Advancing democracy at home and abroad


Canadians should be “prepared” for Russian attempts to destabilize the country’s political system says Foreign Affairs Minister Chrystia Freeland, an outspoken critic of the Kremlin’s authoritarian kleptocracy.

The proliferation of semi-authoritarian states, the rise of right-wing populism, and drawn-out conflicts around the world threaten global stability and confidence in democratic processes and institutions, notes Gabrielle Bardall, a senior governance and democratic development specialist.

Of the many foreign policy tools at Canada’s disposal, supporting democracy abroad is one of the least costly and most effective contributions the country can make to resisting these forces, upholding global values and protecting national security, she writes for the journal Policy Options Politiques:

Much thinking has already taken place around Canada’s possible role in democracy promotion. In 2005, Thomas Axworthy, [the National Democratic Institute‘s ] Leslie Campbell and David Donovan published a paper with the IRPP on the idea of a “Democracy Canada Institute.” In 2009, a government-appointed panel that included Axworthy and Campbell delivered a report on the idea of creating a democracy promotion agency. The Harper government gave it serious consideration, before eventually setting the idea aside.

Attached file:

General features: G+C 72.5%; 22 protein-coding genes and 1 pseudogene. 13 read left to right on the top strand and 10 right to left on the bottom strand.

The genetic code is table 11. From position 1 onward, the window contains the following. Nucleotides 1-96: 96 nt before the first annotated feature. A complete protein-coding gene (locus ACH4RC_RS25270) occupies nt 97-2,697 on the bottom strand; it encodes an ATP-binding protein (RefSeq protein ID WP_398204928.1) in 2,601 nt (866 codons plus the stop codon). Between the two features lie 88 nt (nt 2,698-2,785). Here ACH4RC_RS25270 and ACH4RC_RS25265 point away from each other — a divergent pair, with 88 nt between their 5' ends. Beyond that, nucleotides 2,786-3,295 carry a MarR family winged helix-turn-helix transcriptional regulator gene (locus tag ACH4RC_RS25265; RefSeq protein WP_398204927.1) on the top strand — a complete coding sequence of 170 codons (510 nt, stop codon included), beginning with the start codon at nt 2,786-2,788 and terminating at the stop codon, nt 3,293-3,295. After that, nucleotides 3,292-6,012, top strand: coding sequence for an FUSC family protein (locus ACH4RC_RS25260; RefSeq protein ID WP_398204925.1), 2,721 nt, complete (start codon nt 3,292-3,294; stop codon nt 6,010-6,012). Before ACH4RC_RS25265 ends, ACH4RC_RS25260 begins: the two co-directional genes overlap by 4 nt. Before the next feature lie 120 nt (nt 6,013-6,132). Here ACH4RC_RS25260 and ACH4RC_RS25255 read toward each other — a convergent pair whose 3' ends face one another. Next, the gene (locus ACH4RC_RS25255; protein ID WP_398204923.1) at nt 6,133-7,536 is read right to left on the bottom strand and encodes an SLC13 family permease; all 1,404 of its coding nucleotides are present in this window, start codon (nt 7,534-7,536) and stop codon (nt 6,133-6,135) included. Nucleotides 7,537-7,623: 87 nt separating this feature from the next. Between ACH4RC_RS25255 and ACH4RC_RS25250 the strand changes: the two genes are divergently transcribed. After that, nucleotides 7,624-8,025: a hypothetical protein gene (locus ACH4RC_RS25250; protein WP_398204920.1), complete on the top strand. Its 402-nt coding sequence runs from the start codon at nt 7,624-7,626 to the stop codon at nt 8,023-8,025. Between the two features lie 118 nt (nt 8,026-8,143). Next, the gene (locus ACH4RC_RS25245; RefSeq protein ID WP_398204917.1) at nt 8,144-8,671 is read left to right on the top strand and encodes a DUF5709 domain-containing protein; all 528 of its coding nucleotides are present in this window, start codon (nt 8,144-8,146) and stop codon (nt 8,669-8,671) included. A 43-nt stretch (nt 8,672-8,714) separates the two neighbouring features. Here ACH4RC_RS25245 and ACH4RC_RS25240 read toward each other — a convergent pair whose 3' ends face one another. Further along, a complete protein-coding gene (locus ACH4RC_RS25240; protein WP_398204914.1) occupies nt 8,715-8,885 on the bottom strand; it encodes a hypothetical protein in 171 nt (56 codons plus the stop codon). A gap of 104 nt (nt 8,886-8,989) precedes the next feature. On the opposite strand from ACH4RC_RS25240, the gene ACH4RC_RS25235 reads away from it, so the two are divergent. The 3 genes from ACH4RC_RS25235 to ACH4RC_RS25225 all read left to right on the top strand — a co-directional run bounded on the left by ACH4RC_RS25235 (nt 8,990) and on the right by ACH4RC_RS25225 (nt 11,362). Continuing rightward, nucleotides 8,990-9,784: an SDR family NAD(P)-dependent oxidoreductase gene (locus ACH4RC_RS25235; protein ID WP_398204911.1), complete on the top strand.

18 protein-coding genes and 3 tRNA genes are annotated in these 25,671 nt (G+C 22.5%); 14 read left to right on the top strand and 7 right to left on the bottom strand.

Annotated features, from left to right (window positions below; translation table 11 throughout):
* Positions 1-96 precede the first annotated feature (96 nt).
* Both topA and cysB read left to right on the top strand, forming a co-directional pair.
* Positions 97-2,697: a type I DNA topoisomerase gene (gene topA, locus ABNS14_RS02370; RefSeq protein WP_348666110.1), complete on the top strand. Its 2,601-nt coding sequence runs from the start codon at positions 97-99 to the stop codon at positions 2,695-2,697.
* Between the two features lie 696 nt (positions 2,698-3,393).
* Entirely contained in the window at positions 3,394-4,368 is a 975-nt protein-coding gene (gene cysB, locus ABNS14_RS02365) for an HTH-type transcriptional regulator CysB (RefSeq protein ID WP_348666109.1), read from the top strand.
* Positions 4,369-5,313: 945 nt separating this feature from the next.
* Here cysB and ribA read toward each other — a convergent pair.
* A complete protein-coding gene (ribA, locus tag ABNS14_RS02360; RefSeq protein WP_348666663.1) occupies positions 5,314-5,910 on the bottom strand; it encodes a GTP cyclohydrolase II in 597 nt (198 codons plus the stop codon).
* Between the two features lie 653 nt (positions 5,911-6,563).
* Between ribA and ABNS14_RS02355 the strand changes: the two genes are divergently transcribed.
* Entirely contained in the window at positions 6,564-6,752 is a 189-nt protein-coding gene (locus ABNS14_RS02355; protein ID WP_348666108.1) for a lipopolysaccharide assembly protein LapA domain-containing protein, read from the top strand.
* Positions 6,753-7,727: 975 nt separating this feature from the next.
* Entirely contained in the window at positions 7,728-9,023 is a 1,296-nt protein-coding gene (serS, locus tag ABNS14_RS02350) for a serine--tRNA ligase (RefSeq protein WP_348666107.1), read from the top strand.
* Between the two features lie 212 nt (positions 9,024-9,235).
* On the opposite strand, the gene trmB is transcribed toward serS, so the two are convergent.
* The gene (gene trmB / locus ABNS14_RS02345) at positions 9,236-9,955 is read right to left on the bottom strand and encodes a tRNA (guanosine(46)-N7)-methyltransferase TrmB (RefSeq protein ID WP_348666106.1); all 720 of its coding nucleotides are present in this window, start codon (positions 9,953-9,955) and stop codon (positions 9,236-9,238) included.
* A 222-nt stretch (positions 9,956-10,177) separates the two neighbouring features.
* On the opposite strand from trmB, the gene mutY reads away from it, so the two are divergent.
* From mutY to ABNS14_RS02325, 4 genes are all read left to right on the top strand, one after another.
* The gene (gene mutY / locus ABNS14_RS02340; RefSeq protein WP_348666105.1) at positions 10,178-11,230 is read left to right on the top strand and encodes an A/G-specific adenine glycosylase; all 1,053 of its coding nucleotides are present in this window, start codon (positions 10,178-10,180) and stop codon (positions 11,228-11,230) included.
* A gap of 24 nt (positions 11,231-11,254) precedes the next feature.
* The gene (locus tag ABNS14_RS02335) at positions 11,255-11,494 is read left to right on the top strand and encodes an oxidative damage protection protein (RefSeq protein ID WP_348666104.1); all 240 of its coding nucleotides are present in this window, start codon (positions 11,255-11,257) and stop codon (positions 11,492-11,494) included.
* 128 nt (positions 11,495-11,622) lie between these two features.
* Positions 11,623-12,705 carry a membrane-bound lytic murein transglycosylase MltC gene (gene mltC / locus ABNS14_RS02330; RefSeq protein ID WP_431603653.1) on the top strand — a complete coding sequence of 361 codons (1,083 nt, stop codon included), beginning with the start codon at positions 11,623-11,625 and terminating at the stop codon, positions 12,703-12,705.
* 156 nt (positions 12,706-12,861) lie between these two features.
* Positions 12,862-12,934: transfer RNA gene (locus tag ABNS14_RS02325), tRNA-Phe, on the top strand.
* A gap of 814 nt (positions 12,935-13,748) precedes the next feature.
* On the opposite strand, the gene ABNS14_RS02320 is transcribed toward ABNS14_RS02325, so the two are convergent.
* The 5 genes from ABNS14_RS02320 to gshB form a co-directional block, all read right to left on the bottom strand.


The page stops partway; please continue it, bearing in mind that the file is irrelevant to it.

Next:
“The Canadian government should create a dedicated, autonomous or semiautonomous organization that assembles expertise, experience and lessons learned under one roof and applies them intelligently to strategic objectives,” Bardall argues. “Its mandate would be to coordinate, implement and advocate for the promotion of inclusive governance abroad.” RTWT

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